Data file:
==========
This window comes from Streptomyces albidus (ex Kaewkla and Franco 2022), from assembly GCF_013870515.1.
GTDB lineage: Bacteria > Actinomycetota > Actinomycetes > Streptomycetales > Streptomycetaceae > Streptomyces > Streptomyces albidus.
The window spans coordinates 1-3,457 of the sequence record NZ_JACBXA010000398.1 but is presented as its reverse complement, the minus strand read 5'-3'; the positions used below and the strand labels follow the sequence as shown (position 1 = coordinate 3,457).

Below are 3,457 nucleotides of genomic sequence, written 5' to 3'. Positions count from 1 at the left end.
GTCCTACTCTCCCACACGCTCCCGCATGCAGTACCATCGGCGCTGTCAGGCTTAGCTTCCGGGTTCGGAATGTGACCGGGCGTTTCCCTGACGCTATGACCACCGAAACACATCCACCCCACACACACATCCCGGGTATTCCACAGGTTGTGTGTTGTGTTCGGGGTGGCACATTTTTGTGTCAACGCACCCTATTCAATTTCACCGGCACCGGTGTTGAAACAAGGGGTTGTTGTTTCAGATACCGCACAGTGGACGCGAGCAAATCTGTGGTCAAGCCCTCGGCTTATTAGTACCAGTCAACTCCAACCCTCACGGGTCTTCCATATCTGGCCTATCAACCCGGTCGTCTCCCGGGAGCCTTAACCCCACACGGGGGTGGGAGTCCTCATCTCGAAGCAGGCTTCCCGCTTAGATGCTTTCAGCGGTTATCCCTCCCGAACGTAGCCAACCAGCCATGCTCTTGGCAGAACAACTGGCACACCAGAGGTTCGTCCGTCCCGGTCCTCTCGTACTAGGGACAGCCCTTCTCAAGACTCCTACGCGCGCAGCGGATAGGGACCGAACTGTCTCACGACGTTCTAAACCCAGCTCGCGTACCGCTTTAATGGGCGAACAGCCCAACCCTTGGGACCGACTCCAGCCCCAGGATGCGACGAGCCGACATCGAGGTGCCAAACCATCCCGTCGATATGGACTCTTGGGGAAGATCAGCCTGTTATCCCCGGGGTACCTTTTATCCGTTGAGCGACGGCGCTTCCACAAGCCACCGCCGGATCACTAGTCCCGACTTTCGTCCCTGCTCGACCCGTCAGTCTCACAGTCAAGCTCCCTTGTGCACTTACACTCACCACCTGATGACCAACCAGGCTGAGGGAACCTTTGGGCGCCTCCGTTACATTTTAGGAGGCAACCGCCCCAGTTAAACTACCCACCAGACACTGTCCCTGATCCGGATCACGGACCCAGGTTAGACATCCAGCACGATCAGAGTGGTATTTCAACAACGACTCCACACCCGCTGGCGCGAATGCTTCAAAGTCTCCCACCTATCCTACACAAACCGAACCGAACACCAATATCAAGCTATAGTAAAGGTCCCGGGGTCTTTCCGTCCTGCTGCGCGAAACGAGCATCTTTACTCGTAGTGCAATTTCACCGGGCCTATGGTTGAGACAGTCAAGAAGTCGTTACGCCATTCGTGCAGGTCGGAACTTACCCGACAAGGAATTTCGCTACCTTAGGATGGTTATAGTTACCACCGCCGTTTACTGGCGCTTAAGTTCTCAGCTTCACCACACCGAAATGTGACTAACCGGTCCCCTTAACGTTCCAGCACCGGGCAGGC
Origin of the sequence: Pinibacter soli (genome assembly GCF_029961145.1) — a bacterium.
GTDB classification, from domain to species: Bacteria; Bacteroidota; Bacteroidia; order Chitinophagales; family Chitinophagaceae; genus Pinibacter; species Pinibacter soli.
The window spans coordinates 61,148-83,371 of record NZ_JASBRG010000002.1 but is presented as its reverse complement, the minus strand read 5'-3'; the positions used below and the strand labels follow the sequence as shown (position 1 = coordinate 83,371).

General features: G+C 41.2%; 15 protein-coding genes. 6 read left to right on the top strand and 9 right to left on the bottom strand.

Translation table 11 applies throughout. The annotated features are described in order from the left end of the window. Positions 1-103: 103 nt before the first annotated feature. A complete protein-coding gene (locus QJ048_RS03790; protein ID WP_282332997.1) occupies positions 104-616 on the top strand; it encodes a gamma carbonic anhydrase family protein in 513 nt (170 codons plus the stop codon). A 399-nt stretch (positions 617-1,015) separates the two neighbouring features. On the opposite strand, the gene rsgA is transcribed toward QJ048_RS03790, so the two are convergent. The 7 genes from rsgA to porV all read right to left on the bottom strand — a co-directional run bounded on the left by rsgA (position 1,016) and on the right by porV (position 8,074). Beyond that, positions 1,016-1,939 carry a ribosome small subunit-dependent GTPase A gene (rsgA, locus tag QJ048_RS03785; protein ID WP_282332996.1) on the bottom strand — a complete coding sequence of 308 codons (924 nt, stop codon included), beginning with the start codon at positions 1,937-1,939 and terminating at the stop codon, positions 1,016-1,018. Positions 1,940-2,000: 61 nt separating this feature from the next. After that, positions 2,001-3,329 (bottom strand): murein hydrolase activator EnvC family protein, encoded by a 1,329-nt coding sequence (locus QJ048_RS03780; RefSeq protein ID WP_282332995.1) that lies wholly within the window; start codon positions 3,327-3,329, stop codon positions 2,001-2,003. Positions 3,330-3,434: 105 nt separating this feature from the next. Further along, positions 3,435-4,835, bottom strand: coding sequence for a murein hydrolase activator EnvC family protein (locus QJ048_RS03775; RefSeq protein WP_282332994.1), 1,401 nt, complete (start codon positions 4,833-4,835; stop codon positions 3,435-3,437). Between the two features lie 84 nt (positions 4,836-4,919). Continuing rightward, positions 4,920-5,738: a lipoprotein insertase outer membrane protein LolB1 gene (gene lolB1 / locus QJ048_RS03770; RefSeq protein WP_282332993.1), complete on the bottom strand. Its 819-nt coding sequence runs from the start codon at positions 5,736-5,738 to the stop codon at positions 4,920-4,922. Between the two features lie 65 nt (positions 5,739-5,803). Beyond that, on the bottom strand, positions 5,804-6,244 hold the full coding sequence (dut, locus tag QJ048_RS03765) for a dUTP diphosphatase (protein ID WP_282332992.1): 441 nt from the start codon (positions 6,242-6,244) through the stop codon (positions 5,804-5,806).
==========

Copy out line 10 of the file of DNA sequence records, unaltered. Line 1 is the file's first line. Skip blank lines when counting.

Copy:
Translation table 11 applies throughout. The annotated features are described in order from the left end of the window. Positions 1-103: 103 nt before the first annotated feature. A complete protein-coding gene (locus QJ048_RS03790; protein ID WP_282332997.1) occupies positions 104-616 on the top strand; it encodes a gamma carbonic anhydrase family protein in 513 nt (170 codons plus the stop codon). A 399-nt stretch (positions 617-1,015) separates the two neighbouring features. On the opposite strand, the gene rsgA is transcribed toward QJ048_RS03790, so the two are convergent. The 7 genes from rsgA to porV all read right to left on the bottom strand — a co-directional run bounded on the left by rsgA (position 1,016) and on the right by porV (position 8,074). Beyond that, positions 1,016-1,939 carry a ribosome small subunit-dependent GTPase A gene (rsgA, locus tag QJ048_RS03785; protein ID WP_282332996.1) on the bottom strand — a complete coding sequence of 308 codons (924 nt, stop codon included), beginning with the start codon at positions 1,937-1,939 and terminating at the stop codon, positions 1,016-1,018. Positions 1,940-2,000: 61 nt separating this feature from the next. After that, positions 2,001-3,329 (bottom strand): murein hydrolase activator EnvC family protein, encoded by a 1,329-nt coding sequence (locus QJ048_RS03780; RefSeq protein ID WP_282332995.1) that lies wholly within the window; start codon positions 3,327-3,329, stop codon positions 2,001-2,003. Positions 3,330-3,434: 105 nt separating this feature from the next. Further along, positions 3,435-4,835, bottom strand: coding sequence for a murein hydrolase activator EnvC family protein (locus QJ048_RS03775; RefSeq protein WP_282332994.1), 1,401 nt, complete (start codon positions 4,833-4,835; stop codon positions 3,435-3,437). Between the two features lie 84 nt (positions 4,836-4,919). Continuing rightward, positions 4,920-5,738: a lipoprotein insertase outer membrane protein LolB1 gene (gene lolB1 / locus QJ048_RS03770; RefSeq protein WP_282332993.1), complete on the bottom strand. Its 819-nt coding sequence runs from the start codon at positions 5,736-5,738 to the stop codon at positions 4,920-4,922. Between the two features lie 65 nt (positions 5,739-5,803). Beyond that, on the bottom strand, positions 5,804-6,244 hold the full coding sequence (dut, locus tag QJ048_RS03765) for a dUTP diphosphatase (protein ID WP_282332992.1): 441 nt from the start codon (positions 6,242-6,244) through the stop codon (positions 5,804-5,806).